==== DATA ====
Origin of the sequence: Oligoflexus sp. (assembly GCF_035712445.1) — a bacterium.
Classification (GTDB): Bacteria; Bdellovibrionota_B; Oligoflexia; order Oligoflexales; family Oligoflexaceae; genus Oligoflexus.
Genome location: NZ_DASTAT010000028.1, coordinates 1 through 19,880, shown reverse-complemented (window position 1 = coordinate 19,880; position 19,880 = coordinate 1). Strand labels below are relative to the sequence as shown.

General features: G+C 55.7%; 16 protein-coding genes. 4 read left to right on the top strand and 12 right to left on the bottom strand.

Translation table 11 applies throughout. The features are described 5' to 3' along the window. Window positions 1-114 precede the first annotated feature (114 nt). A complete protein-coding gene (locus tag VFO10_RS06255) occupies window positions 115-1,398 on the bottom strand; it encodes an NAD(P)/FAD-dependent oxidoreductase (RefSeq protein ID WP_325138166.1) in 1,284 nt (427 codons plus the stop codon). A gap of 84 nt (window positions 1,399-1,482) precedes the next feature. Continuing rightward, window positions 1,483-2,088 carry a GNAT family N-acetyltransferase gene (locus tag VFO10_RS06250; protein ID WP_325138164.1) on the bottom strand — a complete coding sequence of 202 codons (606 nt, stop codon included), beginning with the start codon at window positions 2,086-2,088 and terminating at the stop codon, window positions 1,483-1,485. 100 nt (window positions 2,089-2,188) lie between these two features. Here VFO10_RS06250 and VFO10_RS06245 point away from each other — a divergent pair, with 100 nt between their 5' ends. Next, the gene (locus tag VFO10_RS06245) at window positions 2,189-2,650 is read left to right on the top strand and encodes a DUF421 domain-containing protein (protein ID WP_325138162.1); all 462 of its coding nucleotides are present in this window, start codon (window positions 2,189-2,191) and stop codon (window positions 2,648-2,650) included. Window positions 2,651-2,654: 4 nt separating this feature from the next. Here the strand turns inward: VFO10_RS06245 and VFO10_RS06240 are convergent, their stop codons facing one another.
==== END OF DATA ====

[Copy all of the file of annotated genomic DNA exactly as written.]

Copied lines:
Origin of the sequence: Oligoflexus sp. (assembly GCF_035712445.1) — a bacterium.
Classification (GTDB): Bacteria; Bdellovibrionota_B; Oligoflexia; order Oligoflexales; family Oligoflexaceae; genus Oligoflexus.
Genome location: NZ_DASTAT010000028.1, coordinates 1 through 19,880, shown reverse-complemented (window position 1 = coordinate 19,880; position 19,880 = coordinate 1). Strand labels below are relative to the sequence as shown.

General features: G+C 55.7%; 16 protein-coding genes. 4 read left to right on the top strand and 12 right to left on the bottom strand.

Translation table 11 applies throughout. The features are described 5' to 3' along the window. Window positions 1-114 precede the first annotated feature (114 nt). A complete protein-coding gene (locus tag VFO10_RS06255) occupies window positions 115-1,398 on the bottom strand; it encodes an NAD(P)/FAD-dependent oxidoreductase (RefSeq protein ID WP_325138166.1) in 1,284 nt (427 codons plus the stop codon). A gap of 84 nt (window positions 1,399-1,482) precedes the next feature. Continuing rightward, window positions 1,483-2,088 carry a GNAT family N-acetyltransferase gene (locus tag VFO10_RS06250; protein ID WP_325138164.1) on the bottom strand — a complete coding sequence of 202 codons (606 nt, stop codon included), beginning with the start codon at window positions 2,086-2,088 and terminating at the stop codon, window positions 1,483-1,485. 100 nt (window positions 2,089-2,188) lie between these two features. Here VFO10_RS06250 and VFO10_RS06245 point away from each other — a divergent pair, with 100 nt between their 5' ends. Next, the gene (locus tag VFO10_RS06245) at window positions 2,189-2,650 is read left to right on the top strand and encodes a DUF421 domain-containing protein (protein ID WP_325138162.1); all 462 of its coding nucleotides are present in this window, start codon (window positions 2,189-2,191) and stop codon (window positions 2,648-2,650) included. Window positions 2,651-2,654: 4 nt separating this feature from the next. Here the strand turns inward: VFO10_RS06245 and VFO10_RS06240 are convergent, their stop codons facing one another.